Matt board for B&W printsgreenspun.com : LUSENET : Large format photography : One Thread
I have B&W prints I would like to mount and frame. What is the preferred (favorite) color of matt board and frame? White, gray, black matt board? White, gray, black, pewter frames?
The B&W prints are not warm toned.
-- Kreig (email@example.com), December 18, 2000
I use 4 ply acid free white matt for my B+W prints with the same for overmatt. I prefer black metal frames for white walls and silver metal for neutral walls. I also like a lot of matt around my photos. I put 8x10 prints on 14x18 matt, 11x14 prints on 16x20 matt and 16x20 prints on 24x28 inch matt. But this is just how I like it. You can use all purple if tht flips your switch. Have fun !
-- Paul Mongillo (firstname.lastname@example.org), December 18, 2000.
Spend some time in galleries and get yourself a Light Impressions catalog.
-- Steve Clark (email@example.com), December 18, 2000.
Light Impressions can be found at www.lightimpressionsdirect.com
-- Dave Willis (firstname.lastname@example.org), December 18, 2000.
the standard is natural white, 100% rag museum board, and as mentioned above, light impressions is an excellent place to obtain high quality matboard. prints are typically hinged with linen tape rather than dry-mounting, though some folks still prefer to dry- mount. the thin-line extruded aluminum frames have been popular for many years, largely in matt black finish, but tastes are changing, and much of the professional woork i see these days uses a variety of dark wood frames. double-matting goes a long way toward enhancing the overall look of the matted print.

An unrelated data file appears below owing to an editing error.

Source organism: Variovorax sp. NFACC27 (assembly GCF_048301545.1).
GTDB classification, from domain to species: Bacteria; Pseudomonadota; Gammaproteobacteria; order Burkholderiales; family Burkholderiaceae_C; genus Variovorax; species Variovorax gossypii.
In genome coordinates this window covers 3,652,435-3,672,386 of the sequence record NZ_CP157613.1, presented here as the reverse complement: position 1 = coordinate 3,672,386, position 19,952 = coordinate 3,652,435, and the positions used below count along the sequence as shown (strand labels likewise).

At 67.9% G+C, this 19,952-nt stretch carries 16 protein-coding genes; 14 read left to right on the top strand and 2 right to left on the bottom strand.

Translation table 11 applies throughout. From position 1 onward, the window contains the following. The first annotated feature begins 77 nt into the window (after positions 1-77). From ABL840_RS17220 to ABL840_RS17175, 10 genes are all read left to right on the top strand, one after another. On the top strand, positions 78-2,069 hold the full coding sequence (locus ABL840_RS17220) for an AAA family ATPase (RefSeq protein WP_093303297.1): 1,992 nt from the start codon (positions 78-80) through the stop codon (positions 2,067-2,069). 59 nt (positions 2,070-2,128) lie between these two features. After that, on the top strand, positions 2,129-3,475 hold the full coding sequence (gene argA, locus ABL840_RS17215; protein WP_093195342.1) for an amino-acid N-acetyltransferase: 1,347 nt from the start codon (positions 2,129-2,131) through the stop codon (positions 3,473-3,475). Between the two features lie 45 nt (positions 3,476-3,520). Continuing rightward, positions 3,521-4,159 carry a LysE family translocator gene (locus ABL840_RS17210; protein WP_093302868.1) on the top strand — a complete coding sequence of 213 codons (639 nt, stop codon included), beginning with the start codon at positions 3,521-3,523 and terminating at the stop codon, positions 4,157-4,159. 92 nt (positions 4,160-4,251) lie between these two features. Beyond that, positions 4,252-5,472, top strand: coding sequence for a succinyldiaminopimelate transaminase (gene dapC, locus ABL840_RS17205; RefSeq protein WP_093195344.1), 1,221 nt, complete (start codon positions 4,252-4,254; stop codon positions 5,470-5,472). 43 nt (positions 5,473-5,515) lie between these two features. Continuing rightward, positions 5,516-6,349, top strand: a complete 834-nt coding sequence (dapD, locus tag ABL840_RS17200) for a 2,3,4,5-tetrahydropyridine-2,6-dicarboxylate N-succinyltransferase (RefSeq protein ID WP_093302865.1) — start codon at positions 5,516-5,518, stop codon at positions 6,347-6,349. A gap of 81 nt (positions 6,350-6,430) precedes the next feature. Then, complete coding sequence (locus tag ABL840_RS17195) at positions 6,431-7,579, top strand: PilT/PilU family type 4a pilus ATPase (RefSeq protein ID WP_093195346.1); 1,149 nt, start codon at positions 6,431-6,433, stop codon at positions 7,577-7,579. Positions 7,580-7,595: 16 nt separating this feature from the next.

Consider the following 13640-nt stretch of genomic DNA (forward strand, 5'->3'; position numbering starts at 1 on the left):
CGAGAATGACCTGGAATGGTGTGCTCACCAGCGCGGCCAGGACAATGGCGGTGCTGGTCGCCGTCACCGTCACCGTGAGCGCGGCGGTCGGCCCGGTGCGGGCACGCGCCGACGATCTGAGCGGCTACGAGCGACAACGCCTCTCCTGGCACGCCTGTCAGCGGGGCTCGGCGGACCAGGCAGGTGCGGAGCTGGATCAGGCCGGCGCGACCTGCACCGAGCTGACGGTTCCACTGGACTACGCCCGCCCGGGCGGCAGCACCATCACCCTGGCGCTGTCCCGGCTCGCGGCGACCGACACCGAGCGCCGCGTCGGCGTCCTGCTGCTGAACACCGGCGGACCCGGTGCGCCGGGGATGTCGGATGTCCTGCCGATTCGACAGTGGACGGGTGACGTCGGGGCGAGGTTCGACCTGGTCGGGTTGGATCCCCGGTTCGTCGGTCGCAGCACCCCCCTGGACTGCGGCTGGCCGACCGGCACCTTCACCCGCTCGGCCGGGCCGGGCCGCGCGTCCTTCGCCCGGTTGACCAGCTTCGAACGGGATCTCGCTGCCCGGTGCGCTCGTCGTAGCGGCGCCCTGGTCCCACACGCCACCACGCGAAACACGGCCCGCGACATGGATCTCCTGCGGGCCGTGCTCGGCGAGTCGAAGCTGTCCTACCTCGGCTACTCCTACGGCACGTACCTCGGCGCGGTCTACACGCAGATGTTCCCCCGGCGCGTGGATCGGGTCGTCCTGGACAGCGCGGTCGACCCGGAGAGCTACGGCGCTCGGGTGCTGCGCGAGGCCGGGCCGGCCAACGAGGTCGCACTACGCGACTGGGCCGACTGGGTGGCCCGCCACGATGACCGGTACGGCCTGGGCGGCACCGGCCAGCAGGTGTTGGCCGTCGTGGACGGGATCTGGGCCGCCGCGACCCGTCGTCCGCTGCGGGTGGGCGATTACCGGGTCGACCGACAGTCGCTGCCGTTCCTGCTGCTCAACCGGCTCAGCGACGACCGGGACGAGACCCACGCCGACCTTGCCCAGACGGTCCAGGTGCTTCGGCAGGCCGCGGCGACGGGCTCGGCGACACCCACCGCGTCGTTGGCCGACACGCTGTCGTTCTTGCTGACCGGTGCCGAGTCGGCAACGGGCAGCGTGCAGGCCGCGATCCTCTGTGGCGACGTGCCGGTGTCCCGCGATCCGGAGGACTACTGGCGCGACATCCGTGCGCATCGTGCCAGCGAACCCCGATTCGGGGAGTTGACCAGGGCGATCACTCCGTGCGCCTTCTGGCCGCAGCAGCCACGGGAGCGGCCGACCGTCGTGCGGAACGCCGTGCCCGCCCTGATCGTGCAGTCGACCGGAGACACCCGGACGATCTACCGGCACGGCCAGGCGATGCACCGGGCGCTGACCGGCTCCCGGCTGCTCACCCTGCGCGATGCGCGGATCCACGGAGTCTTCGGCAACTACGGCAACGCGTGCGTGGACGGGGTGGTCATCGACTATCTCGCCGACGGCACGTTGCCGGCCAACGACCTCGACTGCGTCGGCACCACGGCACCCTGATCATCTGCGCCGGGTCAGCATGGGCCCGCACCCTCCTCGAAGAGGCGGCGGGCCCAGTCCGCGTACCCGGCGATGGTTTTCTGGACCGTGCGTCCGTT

-- jnorman (email@example.com), December 18, 2000.
I use acid free white for all my black and white work, framed in black metal with an occasional silver metal if the customer requests it. My standard frame is black, either mat or gloss. The one problem with mat finish is that is very difficult to touch up if it gets a scratch. I don't use tape. I dry mount my prints because with a floating mount they buckle and look amateurish. A friend of mine on the show circuit had a large print that was float mounted buckle enough to stick to the glass in high humidity. That cured her of not dry mounting prints. There is no getting a stuck print off except by scraping it off. Also, with float mounting the print can be removed and no signature remains unless you sign the print. I know some museums want them float mounted, but the people I sell to are happy with dry mounting and that is who I try to please. I also feel the dry mounting protects the back of the print.
-- Doug Paramore (firstname.lastname@example.org), December 18, 2000.
Before purchasing your matting materials get a copy of the current View Camera magazine & read Michael A. Smiths article on Alpharag Artcare board. It will change how you view both mounting and matting. I do custom framing and have been using this board since shortly after it was introduced. Every test on it shows it works. As for the preferred color, that is up to you, your taste and your sensibilities as to where you want it to hang.
-- Dan Smith (email@example.com), December 18, 2000.